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Flush colonoscopy fears down the drain

March 30, 2014

Most people don’t like to talk about colonoscopy screenings, but there are good reasons to talk more about it – especially during March, National Colorectal Cancer Awareness Month.

- Colon cancer kills 50,000 Americans each year (that’s just shy of Sheboygan’s population)
- 80% of these deaths can be prevented with colonoscopies and lifestyle change
- With a colonoscopy, doctors can find polyps and remove them before they become cancerous

Unfortunately, a recent Centers for Disease Control report showed that nearly one in three adults (ages 50-75) are not being tested for colon cancer.

Colorectal cancer is the second leading cause of cancer-related deaths in the U.S. for both men and women (Source: cancer.gov). The good news is that colon cancer screening dramatically reduces the risk of getting and dying from colon cancer. More than 80 percent of colon cancers are preventable through recommended colonoscopies and lifestyle changes (Source: American Journal of Gastroenterology, 2006).

The increase in the number of people following guidelines for colonoscopy screening has saved thousands of lives.

During a colonoscopy, if the doctor finds any small growths (polyps), they are removed. Polyps can eventually become cancerous. While not every colon polyp turns to cancer, almost every colon cancer begins as a small non-cancerous polyp. During a colonoscopy these polyps can be identified and removed or destroyed. If a polyp is large enough, tissue can be retrieved and sent for biopsy to determine the exact type of the polyp.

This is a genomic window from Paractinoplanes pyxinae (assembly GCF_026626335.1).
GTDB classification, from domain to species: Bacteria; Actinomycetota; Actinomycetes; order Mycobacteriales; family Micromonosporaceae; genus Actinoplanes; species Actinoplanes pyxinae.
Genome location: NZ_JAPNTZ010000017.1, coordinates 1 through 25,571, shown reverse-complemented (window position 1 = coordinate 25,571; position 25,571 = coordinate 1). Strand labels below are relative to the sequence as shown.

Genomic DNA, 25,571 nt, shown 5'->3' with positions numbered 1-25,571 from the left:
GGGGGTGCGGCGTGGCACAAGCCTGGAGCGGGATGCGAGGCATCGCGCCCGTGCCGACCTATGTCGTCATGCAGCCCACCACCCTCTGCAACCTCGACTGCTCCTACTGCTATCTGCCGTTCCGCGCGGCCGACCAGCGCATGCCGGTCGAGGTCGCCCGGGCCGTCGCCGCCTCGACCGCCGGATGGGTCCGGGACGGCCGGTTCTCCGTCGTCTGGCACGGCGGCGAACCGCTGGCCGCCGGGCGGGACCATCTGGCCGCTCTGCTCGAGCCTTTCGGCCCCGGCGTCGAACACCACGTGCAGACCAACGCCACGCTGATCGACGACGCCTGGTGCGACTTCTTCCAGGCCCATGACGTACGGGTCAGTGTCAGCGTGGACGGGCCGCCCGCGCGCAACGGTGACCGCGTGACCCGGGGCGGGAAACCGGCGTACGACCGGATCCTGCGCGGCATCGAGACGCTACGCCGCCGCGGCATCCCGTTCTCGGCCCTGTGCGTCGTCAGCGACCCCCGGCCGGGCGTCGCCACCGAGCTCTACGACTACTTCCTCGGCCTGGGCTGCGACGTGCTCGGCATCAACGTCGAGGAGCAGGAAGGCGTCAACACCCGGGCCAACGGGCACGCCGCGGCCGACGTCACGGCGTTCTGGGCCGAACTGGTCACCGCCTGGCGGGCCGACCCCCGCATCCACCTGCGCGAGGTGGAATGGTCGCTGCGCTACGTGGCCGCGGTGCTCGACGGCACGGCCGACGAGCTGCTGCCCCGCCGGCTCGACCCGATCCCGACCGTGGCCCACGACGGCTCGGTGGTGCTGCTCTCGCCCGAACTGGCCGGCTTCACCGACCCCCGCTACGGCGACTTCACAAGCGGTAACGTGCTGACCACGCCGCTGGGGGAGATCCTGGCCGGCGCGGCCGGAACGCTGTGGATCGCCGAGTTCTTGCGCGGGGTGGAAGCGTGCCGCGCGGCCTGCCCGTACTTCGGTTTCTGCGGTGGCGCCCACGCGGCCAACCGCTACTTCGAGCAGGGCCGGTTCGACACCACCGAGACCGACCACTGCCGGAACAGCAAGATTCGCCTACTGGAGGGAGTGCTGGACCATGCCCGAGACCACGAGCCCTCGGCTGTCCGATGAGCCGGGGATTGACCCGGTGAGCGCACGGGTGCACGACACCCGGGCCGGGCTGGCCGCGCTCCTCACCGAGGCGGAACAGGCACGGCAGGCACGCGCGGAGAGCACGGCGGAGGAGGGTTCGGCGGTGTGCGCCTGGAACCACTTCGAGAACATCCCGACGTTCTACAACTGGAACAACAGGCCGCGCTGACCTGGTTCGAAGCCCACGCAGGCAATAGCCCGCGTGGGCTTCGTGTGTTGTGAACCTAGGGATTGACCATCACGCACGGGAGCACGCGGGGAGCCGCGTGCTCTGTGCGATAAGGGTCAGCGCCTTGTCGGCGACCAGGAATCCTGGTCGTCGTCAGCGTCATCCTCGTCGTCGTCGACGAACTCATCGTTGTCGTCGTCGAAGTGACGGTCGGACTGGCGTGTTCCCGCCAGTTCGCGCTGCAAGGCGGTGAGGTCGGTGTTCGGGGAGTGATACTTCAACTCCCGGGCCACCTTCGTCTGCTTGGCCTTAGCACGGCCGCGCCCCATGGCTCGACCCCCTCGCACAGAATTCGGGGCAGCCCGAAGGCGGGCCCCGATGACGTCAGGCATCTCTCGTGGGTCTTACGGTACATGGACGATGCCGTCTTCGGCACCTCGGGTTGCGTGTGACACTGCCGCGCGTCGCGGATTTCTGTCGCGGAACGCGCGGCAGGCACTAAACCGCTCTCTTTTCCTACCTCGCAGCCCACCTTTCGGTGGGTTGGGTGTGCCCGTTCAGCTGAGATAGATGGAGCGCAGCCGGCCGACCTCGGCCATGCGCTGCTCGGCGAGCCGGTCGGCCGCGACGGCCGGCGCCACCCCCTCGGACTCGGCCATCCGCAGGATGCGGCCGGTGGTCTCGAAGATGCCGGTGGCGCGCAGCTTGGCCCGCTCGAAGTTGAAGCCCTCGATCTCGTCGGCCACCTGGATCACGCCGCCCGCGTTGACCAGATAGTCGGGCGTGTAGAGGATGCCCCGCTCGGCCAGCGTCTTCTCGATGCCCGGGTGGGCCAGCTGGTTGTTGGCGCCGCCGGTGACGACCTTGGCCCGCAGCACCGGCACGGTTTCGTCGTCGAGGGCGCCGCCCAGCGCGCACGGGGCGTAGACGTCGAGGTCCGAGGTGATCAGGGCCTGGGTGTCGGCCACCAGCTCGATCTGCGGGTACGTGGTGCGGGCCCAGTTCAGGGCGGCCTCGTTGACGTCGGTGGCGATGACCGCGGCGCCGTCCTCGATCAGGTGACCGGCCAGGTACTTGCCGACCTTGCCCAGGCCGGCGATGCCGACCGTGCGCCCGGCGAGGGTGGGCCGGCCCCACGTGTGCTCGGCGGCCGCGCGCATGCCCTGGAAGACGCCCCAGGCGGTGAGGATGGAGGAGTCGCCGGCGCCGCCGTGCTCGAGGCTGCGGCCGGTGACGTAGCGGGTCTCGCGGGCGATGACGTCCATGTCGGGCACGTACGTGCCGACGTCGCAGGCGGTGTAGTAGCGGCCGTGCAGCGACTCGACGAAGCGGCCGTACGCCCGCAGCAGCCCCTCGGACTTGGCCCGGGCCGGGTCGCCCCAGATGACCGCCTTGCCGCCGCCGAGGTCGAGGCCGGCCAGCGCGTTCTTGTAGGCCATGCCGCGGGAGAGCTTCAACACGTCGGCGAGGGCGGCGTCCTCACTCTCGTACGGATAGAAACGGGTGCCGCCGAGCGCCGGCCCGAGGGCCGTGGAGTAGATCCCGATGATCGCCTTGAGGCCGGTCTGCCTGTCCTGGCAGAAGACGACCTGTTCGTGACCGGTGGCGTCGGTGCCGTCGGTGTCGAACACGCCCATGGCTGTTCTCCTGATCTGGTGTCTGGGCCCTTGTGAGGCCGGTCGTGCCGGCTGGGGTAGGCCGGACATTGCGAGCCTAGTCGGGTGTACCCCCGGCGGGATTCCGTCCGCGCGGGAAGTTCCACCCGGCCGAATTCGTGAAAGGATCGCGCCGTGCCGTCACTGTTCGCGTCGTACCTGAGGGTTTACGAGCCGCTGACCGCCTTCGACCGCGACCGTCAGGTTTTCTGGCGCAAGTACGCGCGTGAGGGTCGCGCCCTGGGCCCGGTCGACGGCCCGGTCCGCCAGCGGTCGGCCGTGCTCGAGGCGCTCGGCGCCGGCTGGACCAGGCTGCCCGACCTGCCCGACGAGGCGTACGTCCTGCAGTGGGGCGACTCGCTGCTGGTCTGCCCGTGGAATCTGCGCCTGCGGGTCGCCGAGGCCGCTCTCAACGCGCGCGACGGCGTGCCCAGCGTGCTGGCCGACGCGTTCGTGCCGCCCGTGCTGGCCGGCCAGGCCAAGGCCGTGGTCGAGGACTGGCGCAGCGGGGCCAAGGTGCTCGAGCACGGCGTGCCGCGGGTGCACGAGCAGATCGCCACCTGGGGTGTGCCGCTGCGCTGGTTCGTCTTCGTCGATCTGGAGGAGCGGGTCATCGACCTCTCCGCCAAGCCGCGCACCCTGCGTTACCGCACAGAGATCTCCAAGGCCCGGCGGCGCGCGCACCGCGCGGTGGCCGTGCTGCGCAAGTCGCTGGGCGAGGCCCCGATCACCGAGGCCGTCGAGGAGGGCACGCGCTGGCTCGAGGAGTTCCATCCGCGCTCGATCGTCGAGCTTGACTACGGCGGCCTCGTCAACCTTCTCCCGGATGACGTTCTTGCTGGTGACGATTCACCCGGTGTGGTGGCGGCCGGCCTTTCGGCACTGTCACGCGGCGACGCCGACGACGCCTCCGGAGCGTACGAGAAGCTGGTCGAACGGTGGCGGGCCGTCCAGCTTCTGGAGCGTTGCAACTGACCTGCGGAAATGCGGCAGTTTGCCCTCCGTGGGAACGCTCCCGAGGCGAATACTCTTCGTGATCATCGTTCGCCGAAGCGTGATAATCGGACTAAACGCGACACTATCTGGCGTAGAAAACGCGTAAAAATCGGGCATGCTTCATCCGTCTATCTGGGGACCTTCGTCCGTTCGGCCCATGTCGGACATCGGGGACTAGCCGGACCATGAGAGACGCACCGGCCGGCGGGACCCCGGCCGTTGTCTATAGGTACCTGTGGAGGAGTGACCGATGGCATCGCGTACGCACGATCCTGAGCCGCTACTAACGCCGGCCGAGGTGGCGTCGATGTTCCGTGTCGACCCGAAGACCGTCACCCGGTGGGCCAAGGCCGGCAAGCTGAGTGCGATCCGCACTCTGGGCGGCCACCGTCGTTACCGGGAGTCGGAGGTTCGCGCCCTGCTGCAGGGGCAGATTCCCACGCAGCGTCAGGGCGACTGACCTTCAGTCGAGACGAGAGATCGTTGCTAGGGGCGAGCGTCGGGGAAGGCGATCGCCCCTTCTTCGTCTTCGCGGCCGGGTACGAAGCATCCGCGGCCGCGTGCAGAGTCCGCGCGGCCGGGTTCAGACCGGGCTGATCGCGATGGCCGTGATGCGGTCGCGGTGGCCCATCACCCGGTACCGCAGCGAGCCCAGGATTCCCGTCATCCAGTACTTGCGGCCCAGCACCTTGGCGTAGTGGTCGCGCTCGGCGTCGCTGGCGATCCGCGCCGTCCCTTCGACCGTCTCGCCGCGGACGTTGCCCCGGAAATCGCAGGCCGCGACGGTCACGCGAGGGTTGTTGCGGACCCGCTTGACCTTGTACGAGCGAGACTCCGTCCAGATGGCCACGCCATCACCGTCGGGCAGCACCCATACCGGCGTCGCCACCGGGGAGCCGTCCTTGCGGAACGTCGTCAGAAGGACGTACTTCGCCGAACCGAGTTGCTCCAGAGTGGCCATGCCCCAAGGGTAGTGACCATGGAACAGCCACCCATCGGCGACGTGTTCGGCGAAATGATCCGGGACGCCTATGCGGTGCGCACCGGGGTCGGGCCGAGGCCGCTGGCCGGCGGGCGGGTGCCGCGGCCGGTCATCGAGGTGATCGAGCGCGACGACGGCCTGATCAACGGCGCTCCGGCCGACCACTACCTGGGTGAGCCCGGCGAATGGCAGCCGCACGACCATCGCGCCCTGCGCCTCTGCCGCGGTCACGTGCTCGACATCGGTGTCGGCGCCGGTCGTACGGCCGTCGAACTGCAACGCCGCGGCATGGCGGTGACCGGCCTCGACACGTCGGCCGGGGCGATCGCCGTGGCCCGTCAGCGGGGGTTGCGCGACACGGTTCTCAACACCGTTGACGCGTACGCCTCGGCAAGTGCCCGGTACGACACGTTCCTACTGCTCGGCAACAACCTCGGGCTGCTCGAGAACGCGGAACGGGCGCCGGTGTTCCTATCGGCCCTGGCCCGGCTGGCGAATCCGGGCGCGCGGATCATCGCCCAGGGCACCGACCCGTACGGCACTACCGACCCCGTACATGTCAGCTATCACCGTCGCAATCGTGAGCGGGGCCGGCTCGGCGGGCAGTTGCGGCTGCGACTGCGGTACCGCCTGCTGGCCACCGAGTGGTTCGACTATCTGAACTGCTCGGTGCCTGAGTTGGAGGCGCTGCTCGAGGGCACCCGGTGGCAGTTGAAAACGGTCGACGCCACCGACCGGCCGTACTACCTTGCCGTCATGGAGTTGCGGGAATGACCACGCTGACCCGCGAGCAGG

All individuals should have a colonoscopy at age 50. Some may need to be screened earlier if there are worrisome symptoms, such as: rectal bleeding, change in bowel habits, abdominal pain or discomfort, or unexplained weight loss.

Doctors may also recommend a screening before age 50 (even in patients half this age); if there is a personal history of colon cancer, personal history of known hereditary inflammatory disease, bowel disease, or a family history of polyps.

A quick on-line tool is available to test knowledge about colorectal cancer and screening. Visit www.froedtert.com/colonoscopy

Specialists at several Froedtert & the Medical College of Wisconsin suggest talking with a primary care colon cancer screening when approaching age 50, or when having symptoms or concerns. Colonoscopies are provided at several locations, including Community Memorial Hospital, Menomonee Falls; Froedtert Hospital, Milwaukee; Sargeant Health Center, Milwaukee; St. Joseph's Hospital, West Bend; Moorland Reserve Health Center, New Berlin; and West Bend Surgery Center, West Bend.

To schedule a colonoscopy at any of these screening locations, call 414-805-3666 or 800-272-3666.

Taking care of yourself is good not only for you, but for others as well. Be sure to follow this and other important screening recommendations.

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